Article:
We returned to Spanish Point after more than 50 years and recognised the reef of rocks jutting out into the bay. The cliffs too, even though eroded here and there, remain etched in our memories, as of course does the restless Atlantic itself. All these are still familiar from idealistic younger summer holidays, when we shared them with sisters from many other congregations. At mid-century Spanish Point had basic holiday accommodation for many large Irish convents, and little else for visitors.
That was long before the arrival of some lovely holiday houses, hundreds of mobile homes and caravans, surfers and a life guard! The popular Willie Clancy festival now attracts thousands of national and international tourists, including some brave cyclists carrying their camping gear. And the old Armada pub is a huge, modern, bustling hotel and restaurant.
In the intervening years some distinguished visitors came to the historic Point, including King Juan Carlos and Queen Sophia of Spain in 1986. Their visit commemorated the sad ending of some survivors from the hapless Spanish Armada 400 years previously. Thankfully today the west coast of Ireland is more hospitable!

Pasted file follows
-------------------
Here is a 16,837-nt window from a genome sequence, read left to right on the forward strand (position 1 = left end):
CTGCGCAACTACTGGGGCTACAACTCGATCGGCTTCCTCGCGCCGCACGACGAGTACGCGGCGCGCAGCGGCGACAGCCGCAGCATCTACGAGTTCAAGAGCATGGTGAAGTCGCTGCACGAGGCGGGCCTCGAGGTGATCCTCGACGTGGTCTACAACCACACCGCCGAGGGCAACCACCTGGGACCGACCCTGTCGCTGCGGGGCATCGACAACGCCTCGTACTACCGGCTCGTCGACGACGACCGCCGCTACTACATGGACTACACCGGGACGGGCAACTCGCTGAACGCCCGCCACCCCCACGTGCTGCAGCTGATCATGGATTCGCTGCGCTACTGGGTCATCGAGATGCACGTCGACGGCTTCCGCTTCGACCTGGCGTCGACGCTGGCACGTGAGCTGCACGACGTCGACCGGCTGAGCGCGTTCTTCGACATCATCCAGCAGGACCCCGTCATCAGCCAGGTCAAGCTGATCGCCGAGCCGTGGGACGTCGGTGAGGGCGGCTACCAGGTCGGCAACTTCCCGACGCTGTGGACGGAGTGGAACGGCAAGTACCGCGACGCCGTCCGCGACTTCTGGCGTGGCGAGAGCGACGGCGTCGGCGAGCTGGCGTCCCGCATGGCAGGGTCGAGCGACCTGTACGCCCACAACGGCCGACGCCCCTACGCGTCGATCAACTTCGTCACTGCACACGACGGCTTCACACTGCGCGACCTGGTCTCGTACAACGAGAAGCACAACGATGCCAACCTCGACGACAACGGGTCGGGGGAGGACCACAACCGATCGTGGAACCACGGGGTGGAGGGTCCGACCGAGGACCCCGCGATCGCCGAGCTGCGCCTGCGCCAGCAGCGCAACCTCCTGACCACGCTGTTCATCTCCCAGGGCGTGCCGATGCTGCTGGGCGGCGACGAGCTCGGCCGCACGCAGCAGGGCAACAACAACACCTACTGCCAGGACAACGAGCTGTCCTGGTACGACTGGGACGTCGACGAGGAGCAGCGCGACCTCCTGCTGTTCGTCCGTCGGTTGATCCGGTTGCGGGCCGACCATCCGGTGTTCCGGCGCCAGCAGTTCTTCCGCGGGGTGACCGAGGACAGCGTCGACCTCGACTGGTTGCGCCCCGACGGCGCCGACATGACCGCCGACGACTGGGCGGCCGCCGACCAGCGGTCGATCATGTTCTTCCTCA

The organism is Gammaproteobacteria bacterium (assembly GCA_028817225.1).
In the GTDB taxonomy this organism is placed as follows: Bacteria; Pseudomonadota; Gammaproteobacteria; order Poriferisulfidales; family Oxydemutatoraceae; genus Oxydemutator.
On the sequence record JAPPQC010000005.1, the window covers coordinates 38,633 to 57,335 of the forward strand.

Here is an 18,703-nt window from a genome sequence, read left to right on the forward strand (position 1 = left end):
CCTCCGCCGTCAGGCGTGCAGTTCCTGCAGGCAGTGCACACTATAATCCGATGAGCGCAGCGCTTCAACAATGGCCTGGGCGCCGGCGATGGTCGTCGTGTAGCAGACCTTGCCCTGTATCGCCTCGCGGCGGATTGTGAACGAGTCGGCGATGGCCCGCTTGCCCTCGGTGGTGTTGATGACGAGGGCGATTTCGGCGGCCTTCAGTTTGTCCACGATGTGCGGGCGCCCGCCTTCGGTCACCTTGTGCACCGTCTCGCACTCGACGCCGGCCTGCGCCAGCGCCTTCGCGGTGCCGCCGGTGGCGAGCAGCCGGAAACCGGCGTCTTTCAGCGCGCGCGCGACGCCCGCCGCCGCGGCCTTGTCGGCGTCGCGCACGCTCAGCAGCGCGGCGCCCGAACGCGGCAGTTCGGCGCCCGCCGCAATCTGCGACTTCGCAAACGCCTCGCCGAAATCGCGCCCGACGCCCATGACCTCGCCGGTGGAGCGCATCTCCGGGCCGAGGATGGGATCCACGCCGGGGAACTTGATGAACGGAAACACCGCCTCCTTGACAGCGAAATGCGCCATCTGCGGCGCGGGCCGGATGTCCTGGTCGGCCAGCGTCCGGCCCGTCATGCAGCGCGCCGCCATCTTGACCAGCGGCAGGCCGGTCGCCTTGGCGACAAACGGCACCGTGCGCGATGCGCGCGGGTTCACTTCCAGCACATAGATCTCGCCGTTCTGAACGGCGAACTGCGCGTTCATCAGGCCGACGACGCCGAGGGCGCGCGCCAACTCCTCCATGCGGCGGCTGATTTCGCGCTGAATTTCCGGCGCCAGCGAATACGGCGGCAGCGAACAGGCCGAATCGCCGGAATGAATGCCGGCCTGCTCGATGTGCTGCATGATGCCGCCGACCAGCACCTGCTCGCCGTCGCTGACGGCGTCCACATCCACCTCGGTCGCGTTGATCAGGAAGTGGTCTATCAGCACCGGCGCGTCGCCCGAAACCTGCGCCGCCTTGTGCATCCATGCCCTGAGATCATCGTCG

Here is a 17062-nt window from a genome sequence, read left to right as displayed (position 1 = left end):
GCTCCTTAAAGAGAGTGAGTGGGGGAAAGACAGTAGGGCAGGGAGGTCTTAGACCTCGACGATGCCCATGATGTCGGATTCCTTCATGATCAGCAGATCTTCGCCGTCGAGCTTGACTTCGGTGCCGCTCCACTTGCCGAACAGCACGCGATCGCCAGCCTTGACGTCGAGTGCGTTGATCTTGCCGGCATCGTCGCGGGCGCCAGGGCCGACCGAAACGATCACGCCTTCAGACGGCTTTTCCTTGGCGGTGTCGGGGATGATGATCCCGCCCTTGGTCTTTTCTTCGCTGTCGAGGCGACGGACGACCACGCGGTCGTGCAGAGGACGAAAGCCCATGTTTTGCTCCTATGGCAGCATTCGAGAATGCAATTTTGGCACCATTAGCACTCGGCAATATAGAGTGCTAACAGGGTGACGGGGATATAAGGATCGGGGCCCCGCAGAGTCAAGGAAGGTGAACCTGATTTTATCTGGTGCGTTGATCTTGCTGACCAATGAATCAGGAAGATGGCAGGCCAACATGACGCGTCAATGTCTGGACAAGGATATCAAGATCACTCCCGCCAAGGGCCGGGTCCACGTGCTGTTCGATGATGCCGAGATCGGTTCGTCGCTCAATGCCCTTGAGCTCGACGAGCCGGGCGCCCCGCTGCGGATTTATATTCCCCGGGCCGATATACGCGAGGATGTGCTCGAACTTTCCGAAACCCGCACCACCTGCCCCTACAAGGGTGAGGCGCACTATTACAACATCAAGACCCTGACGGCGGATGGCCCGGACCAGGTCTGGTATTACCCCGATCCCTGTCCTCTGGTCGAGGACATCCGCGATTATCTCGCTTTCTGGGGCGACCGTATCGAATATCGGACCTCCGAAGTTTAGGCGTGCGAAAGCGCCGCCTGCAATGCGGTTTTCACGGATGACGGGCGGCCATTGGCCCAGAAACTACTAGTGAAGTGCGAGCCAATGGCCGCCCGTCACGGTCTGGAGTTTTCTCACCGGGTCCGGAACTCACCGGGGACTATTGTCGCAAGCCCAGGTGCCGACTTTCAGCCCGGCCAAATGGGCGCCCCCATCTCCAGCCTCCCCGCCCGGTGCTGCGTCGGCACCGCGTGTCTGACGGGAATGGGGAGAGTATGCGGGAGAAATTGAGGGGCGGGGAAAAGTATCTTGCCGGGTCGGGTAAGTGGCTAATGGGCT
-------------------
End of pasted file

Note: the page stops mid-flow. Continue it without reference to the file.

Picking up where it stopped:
As returned natives we had much on which to reflect from our own far journeying. Especially we gave thanks for nature’s gifts of so much beauty that endures. There is reassurance in the remembered stone, tides and sand hills covered with coarse vegetation. Someone watches and takes care of it all, and of us too, over busy fluctuating decades. And the changing moods of the sea itself seem to echo the heartbeat of a universe of which we are all a part, within the very heart of God. Only now we are aware of our responsibility for watching over and protecting such a wonderful inheritance.